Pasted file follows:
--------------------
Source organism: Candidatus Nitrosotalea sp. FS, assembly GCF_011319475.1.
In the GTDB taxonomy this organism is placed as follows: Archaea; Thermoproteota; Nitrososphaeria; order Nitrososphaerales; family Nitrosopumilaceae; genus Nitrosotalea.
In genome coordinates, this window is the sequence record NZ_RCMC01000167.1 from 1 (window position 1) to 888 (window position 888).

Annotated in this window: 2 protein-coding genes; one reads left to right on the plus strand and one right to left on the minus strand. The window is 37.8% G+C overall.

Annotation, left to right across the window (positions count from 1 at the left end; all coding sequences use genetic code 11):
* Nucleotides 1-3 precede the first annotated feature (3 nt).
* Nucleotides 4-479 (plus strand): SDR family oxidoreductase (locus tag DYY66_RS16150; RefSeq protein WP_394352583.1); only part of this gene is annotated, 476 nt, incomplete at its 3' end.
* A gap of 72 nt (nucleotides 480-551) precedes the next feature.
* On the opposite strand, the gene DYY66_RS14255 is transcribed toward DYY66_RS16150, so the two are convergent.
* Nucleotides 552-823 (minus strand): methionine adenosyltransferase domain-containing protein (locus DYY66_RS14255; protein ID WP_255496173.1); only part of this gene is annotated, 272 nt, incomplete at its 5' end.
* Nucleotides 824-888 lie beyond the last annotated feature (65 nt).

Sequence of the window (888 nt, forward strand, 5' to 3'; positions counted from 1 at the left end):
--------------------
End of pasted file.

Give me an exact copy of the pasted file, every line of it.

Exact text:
Source organism: Candidatus Nitrosotalea sp. FS, assembly GCF_011319475.1.
In the GTDB taxonomy this organism is placed as follows: Archaea; Thermoproteota; Nitrososphaeria; order Nitrososphaerales; family Nitrosopumilaceae; genus Nitrosotalea.
In genome coordinates, this window is the sequence record NZ_RCMC01000167.1 from 1 (window position 1) to 888 (window position 888).

Annotated in this window: 2 protein-coding genes; one reads left to right on the plus strand and one right to left on the minus strand. The window is 37.8% G+C overall.

Annotation, left to right across the window (positions count from 1 at the left end; all coding sequences use genetic code 11):
* Nucleotides 1-3 precede the first annotated feature (3 nt).
* Nucleotides 4-479 (plus strand): SDR family oxidoreductase (locus tag DYY66_RS16150; RefSeq protein WP_394352583.1); only part of this gene is annotated, 476 nt, incomplete at its 3' end.
* A gap of 72 nt (nucleotides 480-551) precedes the next feature.
* On the opposite strand, the gene DYY66_RS14255 is transcribed toward DYY66_RS16150, so the two are convergent.
* Nucleotides 552-823 (minus strand): methionine adenosyltransferase domain-containing protein (locus DYY66_RS14255; protein ID WP_255496173.1); only part of this gene is annotated, 272 nt, incomplete at its 5' end.
* Nucleotides 824-888 lie beyond the last annotated feature (65 nt).

Sequence of the window (888 nt, forward strand, 5' to 3'; positions counted from 1 at the left end):